|Mihok, Steve - ONTARIO, CANADA|
Submitted to: Journal of Economic Entomology
Publication Type: Peer Reviewed Journal
Publication Acceptance Date: October 23, 2006
Publication Date: April 1, 2007
Citation: Mihok, S., Carlson, D.A. 2007. Performance of painted plywood and cloth nzi traps relative to manitoba and greenhead traps for tabanids and stable flies. Journal of Economic Entomology. 100(2):613-618. Interpretive Summary: Field trials of several unpowered traps to control biting flies were completed using readily available materials including plywood, colored cloth, cloth netting or window screen. A scientist from the USDA, ARS, Center for Medical, Agricultural and Veterinary Entomology, Gainesville, FL performed cooperative field tests in Florida. The traps were more effective in capturing horse flies, stable flies, deer flies and yellow flies than mosquitoes. Painted plywood Nzi traps were compared to standard phthalogen blue cloth traps to confirm their efficiency. Plywood traps caught as many biting flies as cloth traps, so long as blue and black paints were matt and contained enough blue colorant to approximate phthalogen blue, and painted metal surfaces were not shiny. Catches of horse flies were better with the Nzi traps compared to catches in Manitoba horse fly traps and greenhead box traps. This project showed that the trapping of North American biting flies could be improved. These traps could be built as a long-lasting, pesticide-free Do-It-Yourself project that is very effective against North American biting fly pests.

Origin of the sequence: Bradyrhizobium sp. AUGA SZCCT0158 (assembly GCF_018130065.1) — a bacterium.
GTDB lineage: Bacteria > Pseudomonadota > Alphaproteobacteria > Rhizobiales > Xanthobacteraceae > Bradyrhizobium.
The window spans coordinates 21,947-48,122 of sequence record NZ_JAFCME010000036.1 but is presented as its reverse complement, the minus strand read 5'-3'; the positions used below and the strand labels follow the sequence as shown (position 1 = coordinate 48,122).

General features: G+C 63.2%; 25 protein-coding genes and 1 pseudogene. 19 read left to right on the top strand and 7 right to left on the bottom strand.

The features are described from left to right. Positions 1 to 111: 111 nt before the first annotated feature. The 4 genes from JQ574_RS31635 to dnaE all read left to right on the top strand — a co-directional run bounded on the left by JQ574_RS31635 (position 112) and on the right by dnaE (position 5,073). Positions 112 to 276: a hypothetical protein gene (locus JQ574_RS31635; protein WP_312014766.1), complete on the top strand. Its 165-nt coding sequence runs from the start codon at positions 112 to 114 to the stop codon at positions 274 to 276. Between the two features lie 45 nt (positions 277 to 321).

Technical Abstract: Experiments were conducted to adapt the cloth Nzi trap to a painted plywood format suitable for fixed applications in biting fly control near livestock. The objective was to develop a “Do-It-Yourself” (DIY) trap for the consumer, using only readily-available materials. Catches of tabanids (Tabanus L., Chrysops Meigen, Hybomitra Enderlein), stable flies (Stomoxys calcitrans L.) and mosquitoes (mostly Aedes Meigen) in painted Nzi traps were compared to those in standard phthalogen blue cloth traps to validate performance. Catches of tabanids were also compared to the Manitoba horse fly trap, and the Cape Cod greenhead box trap. Plywood traps caught as many biting flies as cloth traps, so long as paints were matt and contained enough blue colorant to approximate phthalogen blue. Nzi traps caught roughly the same fauna as other tabanid traps, but with greatly-improved catches of Chrysops, and with particularly high catches of Tabanus. Shiny features of traps reduced catches, e.g. paint on smooth cloth instead of textured wood, or use of shiny aluminum screening. Recommendations are provided on suitable paints and appropriate color matching.